AdVANture: California to Alaska
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July 2016: “I hopped off the plane at LAX…” and picked up my new van/home. In two days I was on my way to Alaska (a measly 3,800 mile road trip) alone. I was certainly a little overwhelmed, but I had no choice to rethink because I had signed a contract for a new job in Soldotna, AK and had to be there in 2 weeks. I had done some pretty long road trips solo prior to this, but this would be about 3 of those all at once. Oh, and through another country. No big deal.
Step 1: Planning
I was at my parents house in NJ when I accepted the job in Alaska. I sat with my laptop on the living room floor and typed into google maps: “Starting point: Los Angeles, CA; Destination: Soldotna, AK.” There were two main routes: one that went up through California, Oregon, Washington and British Columbia, and a second route through Utah, Idaho, Montana and Alberta. I knew that I would probably end up taking travel jobs in Oregon and Washington (eventually) but might not in Montana and Idaho so I decided to take that route. I didn’t know much about Canada I just knew that it was beautiful and I wanted to seeBanff National Park. So, I attempted to plan out my trip with trying not to drive more than 8-10 hours in one day. I still have the note in my phone:
Day 1: St Geore, UT
Day 2: Salt Lake, UT
Day 3: Idaho Falls, ID
Day 4: Great Falls, MT
Day 5 and 6: Calgary
That was as far as I got, I decided to reevaluate in Calgary, AB.
Step 2: Drive forever
St George, Utah is a special place for me and Vanny because it’s the first place I spent the night in my fully converted van. It was scary and awesome at the same time. I found dispersed camping on freecampsites.net and stayed the night there. As I went to go to sleep I realized the curtains I tried to throw together 1 day before I left were not working out and constantly were falling down. Luckily there was no one else around and I was so tired I just fell asleep instantly. I remember it was very warm and thank goodness for the fantastic vent because it ran all night and kept the temperature comfortable.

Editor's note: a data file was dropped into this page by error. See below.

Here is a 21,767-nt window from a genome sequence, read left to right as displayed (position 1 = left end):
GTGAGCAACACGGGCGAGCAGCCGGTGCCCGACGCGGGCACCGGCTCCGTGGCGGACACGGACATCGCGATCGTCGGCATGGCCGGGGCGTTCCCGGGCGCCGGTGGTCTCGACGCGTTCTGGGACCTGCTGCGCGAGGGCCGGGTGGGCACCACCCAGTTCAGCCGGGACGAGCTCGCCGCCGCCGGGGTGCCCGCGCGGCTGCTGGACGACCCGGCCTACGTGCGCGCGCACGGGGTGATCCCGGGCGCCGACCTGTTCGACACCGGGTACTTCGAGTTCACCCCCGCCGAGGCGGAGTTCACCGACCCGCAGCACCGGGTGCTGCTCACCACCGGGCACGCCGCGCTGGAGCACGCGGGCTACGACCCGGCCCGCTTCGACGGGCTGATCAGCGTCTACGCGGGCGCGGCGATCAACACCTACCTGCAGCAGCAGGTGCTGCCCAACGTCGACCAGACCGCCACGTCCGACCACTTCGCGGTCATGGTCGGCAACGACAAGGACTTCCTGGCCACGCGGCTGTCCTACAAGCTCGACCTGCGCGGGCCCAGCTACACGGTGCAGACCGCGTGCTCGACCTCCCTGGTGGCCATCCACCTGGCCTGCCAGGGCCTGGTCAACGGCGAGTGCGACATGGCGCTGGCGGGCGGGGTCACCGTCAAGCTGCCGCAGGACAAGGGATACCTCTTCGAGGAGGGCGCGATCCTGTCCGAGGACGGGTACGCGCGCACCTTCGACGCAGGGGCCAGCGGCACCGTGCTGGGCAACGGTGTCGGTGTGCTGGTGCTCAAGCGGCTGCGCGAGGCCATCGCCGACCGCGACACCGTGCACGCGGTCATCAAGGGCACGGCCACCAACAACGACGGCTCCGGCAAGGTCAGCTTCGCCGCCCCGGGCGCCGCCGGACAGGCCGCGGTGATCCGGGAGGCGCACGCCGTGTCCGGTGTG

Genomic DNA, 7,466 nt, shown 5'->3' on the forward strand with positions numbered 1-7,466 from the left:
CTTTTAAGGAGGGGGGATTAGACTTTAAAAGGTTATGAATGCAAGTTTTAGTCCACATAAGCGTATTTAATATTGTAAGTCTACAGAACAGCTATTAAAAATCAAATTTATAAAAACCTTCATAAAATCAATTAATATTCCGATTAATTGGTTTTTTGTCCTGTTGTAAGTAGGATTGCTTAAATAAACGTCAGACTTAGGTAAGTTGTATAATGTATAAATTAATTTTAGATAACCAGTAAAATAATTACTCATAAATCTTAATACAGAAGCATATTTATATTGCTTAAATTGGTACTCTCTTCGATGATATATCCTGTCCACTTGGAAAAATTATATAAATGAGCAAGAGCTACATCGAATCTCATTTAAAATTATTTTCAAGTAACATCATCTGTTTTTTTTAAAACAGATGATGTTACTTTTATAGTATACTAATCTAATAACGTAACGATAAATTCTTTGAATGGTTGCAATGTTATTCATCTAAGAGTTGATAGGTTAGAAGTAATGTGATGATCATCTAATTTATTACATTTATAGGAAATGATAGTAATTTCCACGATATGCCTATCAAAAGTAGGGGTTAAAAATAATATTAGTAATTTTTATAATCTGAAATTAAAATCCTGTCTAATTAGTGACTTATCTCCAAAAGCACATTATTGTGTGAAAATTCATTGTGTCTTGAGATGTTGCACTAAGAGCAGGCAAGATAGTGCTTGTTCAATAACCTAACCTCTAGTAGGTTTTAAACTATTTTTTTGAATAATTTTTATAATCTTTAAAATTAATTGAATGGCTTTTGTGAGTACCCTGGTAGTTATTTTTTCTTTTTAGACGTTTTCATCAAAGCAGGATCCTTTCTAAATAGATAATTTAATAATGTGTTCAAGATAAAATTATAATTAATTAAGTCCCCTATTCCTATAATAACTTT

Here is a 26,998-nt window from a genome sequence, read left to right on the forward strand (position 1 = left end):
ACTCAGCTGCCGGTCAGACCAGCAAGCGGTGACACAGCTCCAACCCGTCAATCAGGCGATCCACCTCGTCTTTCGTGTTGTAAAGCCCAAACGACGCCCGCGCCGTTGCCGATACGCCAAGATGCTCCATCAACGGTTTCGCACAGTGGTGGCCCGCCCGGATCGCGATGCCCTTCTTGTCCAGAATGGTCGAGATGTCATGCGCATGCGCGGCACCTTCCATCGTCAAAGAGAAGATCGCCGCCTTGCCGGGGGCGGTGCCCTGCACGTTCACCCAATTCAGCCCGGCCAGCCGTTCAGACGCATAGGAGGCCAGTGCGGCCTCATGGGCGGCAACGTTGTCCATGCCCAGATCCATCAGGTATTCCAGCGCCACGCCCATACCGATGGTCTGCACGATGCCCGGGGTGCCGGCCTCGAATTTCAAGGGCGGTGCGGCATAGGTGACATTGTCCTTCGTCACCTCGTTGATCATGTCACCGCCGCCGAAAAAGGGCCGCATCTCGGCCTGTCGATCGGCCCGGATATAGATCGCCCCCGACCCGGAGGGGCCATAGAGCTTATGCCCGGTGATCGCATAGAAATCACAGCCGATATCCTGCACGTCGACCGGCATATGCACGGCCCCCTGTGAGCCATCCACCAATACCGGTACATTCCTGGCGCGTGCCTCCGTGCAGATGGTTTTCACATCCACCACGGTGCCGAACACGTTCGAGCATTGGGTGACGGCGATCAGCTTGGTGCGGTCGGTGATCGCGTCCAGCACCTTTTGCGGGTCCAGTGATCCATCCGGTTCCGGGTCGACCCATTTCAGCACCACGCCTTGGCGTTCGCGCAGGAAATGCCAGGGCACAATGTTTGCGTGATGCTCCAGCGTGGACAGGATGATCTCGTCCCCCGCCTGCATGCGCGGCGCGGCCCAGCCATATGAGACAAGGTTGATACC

I ended up driving through Utah and spending my second night in Pocatello, Idaho in a camp site. I used a lot of duct tape to tape my curtains up and it worked for the night. My goal for the next night was to figure out a better curtain situation. I hiked around the trails on an Idaho mountainside for 2 hours and developed an appreciation for how beautiful Idaho is.
My next night I spent in Great Falls, MT. One thing I remember about Montana was driving through the Rocky Mountains and seeing several signs stating “ 85 deaths on MT highways this year.” I thought it was odd that this was the only message deemed important enough to convey. I was expecting a “Slow
Down” or “Watch for Wildlife” sign, but there weren’t any. I also remember stopping for dinner in Helena, MT. I still had a few more hours to drive to meet my goal of Great Falls, MT for the night. It was about 4:00 PM and I asked the waitress if I would hit rush hour if I were to leave now. She responded, “Honey, there is no rush hour here.” Needless to say, I heart Montana.
Now it was day 4, I was getting ready to hit a big milestone in my trip: Canada! Weee. I drove to Calgary and spent two days there. I had never been to Canada before but my observation is that Canada is not very different from the US. Well, except that the people seem to be nicer and more mild. Oh, and Tim Hortons is pretty awesome!